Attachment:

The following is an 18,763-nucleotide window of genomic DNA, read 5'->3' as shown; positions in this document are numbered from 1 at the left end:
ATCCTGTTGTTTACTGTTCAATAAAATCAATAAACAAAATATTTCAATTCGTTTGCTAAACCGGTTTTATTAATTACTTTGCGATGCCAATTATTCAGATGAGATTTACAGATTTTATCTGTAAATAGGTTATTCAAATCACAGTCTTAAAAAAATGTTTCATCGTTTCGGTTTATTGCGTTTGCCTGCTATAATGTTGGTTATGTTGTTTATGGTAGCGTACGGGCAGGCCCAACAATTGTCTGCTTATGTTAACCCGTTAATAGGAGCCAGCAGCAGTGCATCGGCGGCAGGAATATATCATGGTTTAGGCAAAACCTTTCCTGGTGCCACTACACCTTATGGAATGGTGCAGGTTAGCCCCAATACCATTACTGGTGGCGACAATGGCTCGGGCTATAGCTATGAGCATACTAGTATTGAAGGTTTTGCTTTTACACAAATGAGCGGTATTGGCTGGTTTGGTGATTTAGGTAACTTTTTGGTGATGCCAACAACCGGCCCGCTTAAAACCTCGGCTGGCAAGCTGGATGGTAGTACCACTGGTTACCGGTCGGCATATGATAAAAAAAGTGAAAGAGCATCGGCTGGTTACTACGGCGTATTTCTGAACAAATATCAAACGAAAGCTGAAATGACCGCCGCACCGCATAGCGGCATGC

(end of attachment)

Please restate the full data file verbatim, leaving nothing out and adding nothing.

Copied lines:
The following is an 18,763-nucleotide window of genomic DNA, read 5'->3' as shown; positions in this document are numbered from 1 at the left end:
ATCCTGTTGTTTACTGTTCAATAAAATCAATAAACAAAATATTTCAATTCGTTTGCTAAACCGGTTTTATTAATTACTTTGCGATGCCAATTATTCAGATGAGATTTACAGATTTTATCTGTAAATAGGTTATTCAAATCACAGTCTTAAAAAAATGTTTCATCGTTTCGGTTTATTGCGTTTGCCTGCTATAATGTTGGTTATGTTGTTTATGGTAGCGTACGGGCAGGCCCAACAATTGTCTGCTTATGTTAACCCGTTAATAGGAGCCAGCAGCAGTGCATCGGCGGCAGGAATATATCATGGTTTAGGCAAAACCTTTCCTGGTGCCACTACACCTTATGGAATGGTGCAGGTTAGCCCCAATACCATTACTGGTGGCGACAATGGCTCGGGCTATAGCTATGAGCATACTAGTATTGAAGGTTTTGCTTTTACACAAATGAGCGGTATTGGCTGGTTTGGTGATTTAGGTAACTTTTTGGTGATGCCAACAACCGGCCCGCTTAAAACCTCGGCTGGCAAGCTGGATGGTAGTACCACTGGTTACCGGTCGGCATATGATAAAAAAAGTGAAAGAGCATCGGCTGGTTACTACGGCGTATTTCTGAACAAATATCAAACGAAAGCTGAAATGACCGCCGCACCGCATAGCGGCATGC